Ocelots are attractively marked and because of this they were once prime targets for those in the fur trade. Their fur is coloured cream with brown markings that are outlined in black. These markings vary from stripes to irregular spots and rosettes. They have a pale coloured underside and they are slenderly built.
They have a body length between 50 and 100 cms (20 - 39 inches), a tail length between 30 and 45 cms (12 - 18 inches) and they weigh between 11.5 and 16 Kgs (25 - 35 lbs).
Ocelots spend much of the day sleeping in the low branches of trees and are most active at night. They are also good swimmers.
Ocelots are found in swampy savannah, scrub and forested areas of South USA, Central and South America.
They are solitary animals, except mothers with cubs and during the breeding season. They have territories up to 5 Kms (3 miles) and these often overlap with those of other Ocelots.
Their diet mainly consists of rodents, rabbits, reptiles, amphibians, birds, monkeys, small deer, fish and domestic livestock.
After a gestation period of 79 - 85 days, 1 - 3 kittens are born in a den. At birth they weigh approximately 90 g (3.2 oz), they have their eyes closed and are covered in a thin layer of fur.
Female Ocelots reach sexual maturity at approximately 2 years of age and males at approximately 2.5 years of age. They generally mate every other year and kittens tend to be born between September and November.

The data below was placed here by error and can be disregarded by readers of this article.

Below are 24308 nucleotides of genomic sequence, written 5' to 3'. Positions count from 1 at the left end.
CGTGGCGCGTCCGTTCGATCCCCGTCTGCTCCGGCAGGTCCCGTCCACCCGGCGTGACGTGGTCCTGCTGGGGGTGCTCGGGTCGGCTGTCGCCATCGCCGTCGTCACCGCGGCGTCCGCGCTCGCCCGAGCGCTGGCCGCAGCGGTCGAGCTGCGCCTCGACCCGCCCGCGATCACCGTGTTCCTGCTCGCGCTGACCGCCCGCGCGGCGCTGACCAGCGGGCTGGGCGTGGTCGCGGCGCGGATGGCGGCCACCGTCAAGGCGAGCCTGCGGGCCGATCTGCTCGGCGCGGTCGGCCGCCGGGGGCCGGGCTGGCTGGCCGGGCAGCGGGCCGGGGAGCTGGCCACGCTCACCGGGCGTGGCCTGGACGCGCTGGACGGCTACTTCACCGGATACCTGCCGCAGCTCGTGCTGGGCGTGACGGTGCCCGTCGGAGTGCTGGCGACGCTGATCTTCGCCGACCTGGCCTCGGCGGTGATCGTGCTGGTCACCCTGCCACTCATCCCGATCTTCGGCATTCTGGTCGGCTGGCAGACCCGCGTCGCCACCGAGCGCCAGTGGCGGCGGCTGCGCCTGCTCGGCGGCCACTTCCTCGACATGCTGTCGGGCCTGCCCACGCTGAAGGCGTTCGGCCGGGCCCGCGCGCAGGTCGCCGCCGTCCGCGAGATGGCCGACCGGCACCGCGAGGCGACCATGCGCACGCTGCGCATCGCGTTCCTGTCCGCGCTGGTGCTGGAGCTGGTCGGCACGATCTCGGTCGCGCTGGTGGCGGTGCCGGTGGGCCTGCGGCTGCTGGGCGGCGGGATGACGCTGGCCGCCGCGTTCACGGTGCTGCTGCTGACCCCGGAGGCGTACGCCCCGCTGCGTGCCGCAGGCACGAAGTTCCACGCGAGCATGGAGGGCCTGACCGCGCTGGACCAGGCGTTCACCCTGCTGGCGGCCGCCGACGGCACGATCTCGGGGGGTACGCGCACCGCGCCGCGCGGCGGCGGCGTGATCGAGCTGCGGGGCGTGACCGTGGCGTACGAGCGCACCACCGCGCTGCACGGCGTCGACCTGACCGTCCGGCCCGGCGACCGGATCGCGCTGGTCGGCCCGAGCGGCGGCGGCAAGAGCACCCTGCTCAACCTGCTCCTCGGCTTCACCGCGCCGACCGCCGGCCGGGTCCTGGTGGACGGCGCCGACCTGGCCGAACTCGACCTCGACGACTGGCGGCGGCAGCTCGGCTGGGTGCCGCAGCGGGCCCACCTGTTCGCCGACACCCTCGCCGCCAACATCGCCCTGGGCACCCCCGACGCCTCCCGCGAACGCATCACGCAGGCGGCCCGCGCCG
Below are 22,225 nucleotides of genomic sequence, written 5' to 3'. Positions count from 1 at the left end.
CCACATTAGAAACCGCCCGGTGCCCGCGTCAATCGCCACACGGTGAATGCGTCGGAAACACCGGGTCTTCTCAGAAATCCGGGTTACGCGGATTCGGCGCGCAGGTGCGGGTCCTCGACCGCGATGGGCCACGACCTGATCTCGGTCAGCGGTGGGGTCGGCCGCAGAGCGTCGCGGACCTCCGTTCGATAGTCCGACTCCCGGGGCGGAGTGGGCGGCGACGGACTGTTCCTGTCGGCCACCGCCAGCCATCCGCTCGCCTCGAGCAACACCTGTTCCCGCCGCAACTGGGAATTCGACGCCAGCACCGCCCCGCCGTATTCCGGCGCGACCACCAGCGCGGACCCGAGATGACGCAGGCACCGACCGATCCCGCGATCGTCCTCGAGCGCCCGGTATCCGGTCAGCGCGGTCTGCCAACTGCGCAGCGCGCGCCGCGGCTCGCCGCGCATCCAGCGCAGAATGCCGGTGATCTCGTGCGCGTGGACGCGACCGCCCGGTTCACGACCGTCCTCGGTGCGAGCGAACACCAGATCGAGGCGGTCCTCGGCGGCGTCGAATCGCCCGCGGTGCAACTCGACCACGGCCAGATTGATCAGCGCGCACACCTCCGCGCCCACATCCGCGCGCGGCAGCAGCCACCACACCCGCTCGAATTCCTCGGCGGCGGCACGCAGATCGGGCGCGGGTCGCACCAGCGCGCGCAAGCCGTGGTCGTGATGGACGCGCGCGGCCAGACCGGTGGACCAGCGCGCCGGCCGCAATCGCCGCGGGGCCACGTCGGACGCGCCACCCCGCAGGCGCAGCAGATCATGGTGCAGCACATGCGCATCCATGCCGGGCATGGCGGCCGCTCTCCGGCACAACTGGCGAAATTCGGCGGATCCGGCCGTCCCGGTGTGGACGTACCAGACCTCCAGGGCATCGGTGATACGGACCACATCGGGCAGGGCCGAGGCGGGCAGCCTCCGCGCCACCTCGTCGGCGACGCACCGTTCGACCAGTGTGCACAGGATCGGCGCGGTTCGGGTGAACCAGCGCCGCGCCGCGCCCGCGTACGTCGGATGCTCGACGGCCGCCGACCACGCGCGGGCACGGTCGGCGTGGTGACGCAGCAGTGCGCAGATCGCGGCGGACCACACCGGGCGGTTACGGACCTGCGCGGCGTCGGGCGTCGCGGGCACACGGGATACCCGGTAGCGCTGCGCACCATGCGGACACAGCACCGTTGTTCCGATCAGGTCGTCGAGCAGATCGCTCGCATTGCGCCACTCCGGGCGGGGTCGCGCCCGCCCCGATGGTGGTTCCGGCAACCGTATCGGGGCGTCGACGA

Their main predators are coyotes, bobcats, wild dogs and humans.
Listed below, with their locations, are the currently recognized subspecies of the Ocelot:
Leopardus pardalis pardalis - Amazon Rainforest
Leopardus pardalis aequatorialis - Northern Andes and Central America
Leopardus pardalis albescens - Mexico, South Western Texas
Leopardus pardalis melanurus - Venezuela, Guyana, Trinidad, Barbados, Grenada
Leopardus pardalis mitis - Argentina, Paraguay
Leopardus pardalis nelsoni - Mexico
Leopardus pardalis pseudopardalis - Colombia
Leopardus pardalis puseaus - Ecuador
Leopardus pardalis sonoriensis - Mexico
Leopardus pardalis steinbachi - Bolivia
Ocelots are also known as:
McKenney's Wild Cat
Manigordo (in Costa Rica)
Jaguatirica (in Brazil)